Secondary Logo

Journal Logo

Institutional members access full text with Ovid®

Barriers of Access to Breast Reconstruction: A Systematic Review

Retrouvey, Helene, M.D.C.M.; Solaja, Ogi, M.D.; Gagliardi, Anna R., Ph.D.; Webster, Fiona, Ph.D.; Zhong, Toni, M.D., M.H.S.

Plastic and Reconstructive Surgery: March 2019 - Volume 143 - Issue 3 - p 465e-476e
doi: 10.1097/PRS.0000000000005313
Breast: Original Articles
Buy
SDC
Journal Club
Podcast
Watch Video
Related Blogs

Background: The purpose of this systematic review was to comprehensively summarize barriers of access to breast reconstruction and evaluate access using the Penchansky and Thomas conceptual framework based on the six dimensions of access to care.

Methods: The authors performed a systematic review that focused on (1) breast reconstruction, (2) barriers, and (3) breast cancer. Eight databases (i.e., EMBASE, MEDLINE, PsycINFO, CINHAL, ePub MEDLINE, ProQuest, Cochrane Database of Systematic Reviews, and Cochrane Central Register of Controlled Trials) were searched. English peer-reviewed articles published between 1996 and 2016 were included.

Results: The authors’ search retrieved 4282 unique articles. Two independent reviewers screened texts, selecting 99 articles for inclusion. All studies were observational and qualitative in nature. The availability of breast reconstruction was highest in teaching hospitals, private hospitals, and national cancer institutions. Accessibility affected access, with lower likelihood of breast reconstruction in rural geographic locations. Affordability also impacted access; high costs of the procedure or poor reimbursement by insurance companies negatively influenced access to breast reconstruction. Acceptability of the procedure was not universal, with unfavorable physician attitudes toward breast reconstruction and specific patient and tumor characteristics correlating with lower rates of breast reconstruction. Lastly, lack of patient awareness of breast reconstruction reduced the receipt of breast reconstruction.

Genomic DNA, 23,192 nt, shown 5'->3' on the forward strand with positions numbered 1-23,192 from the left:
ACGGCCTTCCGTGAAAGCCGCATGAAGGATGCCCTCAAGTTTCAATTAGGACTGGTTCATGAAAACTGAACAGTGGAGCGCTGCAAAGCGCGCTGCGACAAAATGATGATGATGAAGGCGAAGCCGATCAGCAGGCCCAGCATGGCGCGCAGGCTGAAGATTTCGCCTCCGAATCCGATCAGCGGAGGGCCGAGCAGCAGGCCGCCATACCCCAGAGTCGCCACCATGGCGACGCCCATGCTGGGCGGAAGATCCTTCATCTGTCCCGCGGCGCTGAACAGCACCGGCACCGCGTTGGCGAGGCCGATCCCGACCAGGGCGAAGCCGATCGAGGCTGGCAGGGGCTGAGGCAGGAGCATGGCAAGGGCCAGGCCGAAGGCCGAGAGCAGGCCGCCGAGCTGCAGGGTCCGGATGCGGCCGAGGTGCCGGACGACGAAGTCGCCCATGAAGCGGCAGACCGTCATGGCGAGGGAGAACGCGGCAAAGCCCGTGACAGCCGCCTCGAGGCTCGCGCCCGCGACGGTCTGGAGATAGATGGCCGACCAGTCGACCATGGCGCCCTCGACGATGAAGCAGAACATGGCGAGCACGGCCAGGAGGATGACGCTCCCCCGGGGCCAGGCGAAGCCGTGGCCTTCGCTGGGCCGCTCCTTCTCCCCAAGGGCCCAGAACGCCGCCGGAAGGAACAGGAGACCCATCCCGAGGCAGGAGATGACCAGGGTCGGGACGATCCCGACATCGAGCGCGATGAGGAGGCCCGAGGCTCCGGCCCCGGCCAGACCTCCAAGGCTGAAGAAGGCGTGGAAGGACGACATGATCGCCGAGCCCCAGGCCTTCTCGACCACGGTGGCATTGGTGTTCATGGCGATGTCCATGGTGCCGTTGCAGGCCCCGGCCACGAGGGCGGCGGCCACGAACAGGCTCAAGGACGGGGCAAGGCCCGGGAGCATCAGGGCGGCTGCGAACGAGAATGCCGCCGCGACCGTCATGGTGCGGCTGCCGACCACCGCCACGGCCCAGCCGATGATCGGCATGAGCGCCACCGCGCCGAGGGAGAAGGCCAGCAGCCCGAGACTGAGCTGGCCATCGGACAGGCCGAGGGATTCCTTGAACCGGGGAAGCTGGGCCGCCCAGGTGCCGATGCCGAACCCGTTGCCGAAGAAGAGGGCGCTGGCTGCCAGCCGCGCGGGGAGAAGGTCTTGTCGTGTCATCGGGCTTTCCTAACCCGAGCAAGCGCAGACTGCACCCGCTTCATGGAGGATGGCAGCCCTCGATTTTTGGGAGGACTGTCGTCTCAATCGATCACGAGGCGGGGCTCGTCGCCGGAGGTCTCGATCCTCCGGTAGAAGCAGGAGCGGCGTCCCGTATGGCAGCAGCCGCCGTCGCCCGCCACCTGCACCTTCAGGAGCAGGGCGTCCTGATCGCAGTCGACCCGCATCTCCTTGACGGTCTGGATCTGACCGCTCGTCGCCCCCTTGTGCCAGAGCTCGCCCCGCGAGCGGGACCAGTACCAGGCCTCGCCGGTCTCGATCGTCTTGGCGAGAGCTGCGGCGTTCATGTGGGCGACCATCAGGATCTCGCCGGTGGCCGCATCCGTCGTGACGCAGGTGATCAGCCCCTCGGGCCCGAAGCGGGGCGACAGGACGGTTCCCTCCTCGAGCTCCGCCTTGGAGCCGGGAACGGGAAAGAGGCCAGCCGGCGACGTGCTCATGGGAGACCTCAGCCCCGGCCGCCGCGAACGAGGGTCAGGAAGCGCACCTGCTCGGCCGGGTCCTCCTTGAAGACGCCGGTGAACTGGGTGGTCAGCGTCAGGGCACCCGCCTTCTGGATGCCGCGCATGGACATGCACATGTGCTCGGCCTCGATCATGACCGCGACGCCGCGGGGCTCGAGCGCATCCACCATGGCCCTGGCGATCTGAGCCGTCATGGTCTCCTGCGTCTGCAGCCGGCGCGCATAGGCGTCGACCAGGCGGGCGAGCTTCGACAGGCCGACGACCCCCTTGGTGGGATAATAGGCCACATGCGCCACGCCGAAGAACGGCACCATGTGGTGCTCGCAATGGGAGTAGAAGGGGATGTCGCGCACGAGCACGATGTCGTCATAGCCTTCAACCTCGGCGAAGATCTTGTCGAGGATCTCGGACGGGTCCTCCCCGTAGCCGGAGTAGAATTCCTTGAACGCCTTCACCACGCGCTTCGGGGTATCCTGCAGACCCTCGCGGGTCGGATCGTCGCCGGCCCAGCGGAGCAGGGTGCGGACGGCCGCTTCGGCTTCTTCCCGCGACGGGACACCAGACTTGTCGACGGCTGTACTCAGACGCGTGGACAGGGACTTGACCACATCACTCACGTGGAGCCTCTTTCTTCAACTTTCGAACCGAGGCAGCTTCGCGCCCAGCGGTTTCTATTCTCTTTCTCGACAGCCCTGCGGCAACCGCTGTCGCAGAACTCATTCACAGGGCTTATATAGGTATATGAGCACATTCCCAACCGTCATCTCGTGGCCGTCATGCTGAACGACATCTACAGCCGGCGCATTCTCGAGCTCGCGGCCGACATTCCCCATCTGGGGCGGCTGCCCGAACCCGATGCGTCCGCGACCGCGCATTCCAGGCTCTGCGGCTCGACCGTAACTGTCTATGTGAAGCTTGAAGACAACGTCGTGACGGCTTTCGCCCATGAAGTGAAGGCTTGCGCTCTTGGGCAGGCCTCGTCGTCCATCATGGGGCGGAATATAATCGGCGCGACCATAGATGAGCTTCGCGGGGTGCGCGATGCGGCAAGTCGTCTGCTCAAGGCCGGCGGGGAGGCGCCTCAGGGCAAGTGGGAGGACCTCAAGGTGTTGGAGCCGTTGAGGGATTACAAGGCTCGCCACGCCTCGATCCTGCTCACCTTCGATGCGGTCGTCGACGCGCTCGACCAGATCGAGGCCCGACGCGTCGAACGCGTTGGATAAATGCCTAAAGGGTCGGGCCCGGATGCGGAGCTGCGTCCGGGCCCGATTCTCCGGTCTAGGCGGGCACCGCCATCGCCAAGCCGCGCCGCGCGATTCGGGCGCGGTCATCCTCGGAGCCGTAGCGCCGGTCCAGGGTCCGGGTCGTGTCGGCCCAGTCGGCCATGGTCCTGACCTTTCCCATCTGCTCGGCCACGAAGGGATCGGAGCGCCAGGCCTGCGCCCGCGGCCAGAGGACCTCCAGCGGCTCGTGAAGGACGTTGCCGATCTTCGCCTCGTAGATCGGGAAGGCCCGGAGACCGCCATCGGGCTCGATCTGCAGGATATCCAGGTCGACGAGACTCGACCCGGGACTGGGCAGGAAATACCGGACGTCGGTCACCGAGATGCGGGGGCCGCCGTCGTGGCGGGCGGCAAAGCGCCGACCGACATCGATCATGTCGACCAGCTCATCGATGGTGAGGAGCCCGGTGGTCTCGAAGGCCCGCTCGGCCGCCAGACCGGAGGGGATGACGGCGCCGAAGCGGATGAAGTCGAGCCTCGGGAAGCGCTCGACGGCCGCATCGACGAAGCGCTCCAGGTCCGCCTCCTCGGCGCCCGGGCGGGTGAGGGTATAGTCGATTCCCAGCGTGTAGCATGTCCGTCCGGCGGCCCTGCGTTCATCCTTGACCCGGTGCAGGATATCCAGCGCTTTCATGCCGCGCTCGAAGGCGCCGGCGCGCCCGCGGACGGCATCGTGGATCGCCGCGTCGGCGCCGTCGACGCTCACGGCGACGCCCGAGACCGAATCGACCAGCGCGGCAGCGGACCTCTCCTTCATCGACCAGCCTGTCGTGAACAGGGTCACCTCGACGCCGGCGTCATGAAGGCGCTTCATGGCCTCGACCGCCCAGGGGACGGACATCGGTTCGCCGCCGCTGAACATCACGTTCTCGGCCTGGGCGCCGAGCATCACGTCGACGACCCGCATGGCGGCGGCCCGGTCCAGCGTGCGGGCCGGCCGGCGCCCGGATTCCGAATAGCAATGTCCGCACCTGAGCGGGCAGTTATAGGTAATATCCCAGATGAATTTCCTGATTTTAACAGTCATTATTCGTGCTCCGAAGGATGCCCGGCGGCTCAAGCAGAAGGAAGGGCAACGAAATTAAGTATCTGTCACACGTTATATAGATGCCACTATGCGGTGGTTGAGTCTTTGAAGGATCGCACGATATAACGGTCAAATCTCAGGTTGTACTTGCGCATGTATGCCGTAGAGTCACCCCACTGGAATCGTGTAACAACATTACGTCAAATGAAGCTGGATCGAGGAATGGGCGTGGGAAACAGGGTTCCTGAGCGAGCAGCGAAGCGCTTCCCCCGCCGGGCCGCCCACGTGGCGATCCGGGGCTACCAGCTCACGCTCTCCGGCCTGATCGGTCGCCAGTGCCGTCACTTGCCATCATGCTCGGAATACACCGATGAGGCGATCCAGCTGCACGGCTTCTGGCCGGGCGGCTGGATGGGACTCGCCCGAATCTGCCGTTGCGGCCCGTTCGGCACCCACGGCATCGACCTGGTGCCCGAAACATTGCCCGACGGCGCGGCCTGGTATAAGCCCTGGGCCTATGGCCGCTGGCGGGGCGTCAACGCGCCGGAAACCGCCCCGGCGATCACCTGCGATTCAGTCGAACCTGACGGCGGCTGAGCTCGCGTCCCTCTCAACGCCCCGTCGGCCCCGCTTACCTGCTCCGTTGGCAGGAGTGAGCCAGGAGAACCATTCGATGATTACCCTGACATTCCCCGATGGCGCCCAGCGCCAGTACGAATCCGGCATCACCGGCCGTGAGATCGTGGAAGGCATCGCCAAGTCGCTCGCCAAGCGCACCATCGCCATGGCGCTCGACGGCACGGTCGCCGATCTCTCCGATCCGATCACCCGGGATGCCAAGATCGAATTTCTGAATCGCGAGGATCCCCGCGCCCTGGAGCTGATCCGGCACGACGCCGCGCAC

Conclusions: Using the access-to-care framework by Penchansky and Thomas, the authors found that barriers to breast reconstruction existed in all six domains and interplayed at many levels. The authors’ systematic review analyzed this complex relationship and suggested multiprong interventions aimed at targeting breast reconstruction barriers, with the goal of promoting equitable access to breast reconstruction for all breast cancer patients.

This and Related “Classic” Articles Appear on Prsjournal.com for Journal Club Discussions.

Toronto and Kingston, Ontario, Canada

From the Division of Plastic and Reconstructive Surgery, Toronto General Hospital; the Queen’s University School of Medicine; the University Health Network; and the Institute of Health Policy Management and Evaluation, Dalla Lana School of Public Health, University of Toronto.

Received for publication February 14, 2018; accepted July 27, 2018.

This trial is registered under the name “Barriers to Breast Reconstruction in Women Diagnosed with Breast Cancer: A Systematic Review of the Literature,” PROSPERO 2016 identification number CRD42016046936 (https://www.crd.york.ac.uk/prospero/display_record.php?RecordID=46936).

Disclosure:The authors have no financial interest to declare in relation to the content of this article.

Supplemental digital content is available for this article. A direct URL citation appears in the text; simply type the URL address into any Web browser to access this content. A clickable link to the material is provided in the HTML text of this article on the Journal’s website (www.PRSJournal.com).

A “Hot Topic Video” by Editor-in-Chief Rod J. Rohrich, M.D., accompanies this article. Go to PRSJournal.com and click on “Plastic Surgery Hot Topics” in the “Digital Media” tab to watch.

Toni Zhong, M.D., M.H.S., Toronto General Hospital, 200 Elizabeth Street, 8N-871, Toronto, Ontario M5G 2C4, Canada, toni.zhong@uhn.ca, Twitter: @DrToniZhong, @AnnaRGagliardi, @FionaWebster1, @HeleneRetrouvey

Copyright © 2019 by the American Society of Plastic Surgeons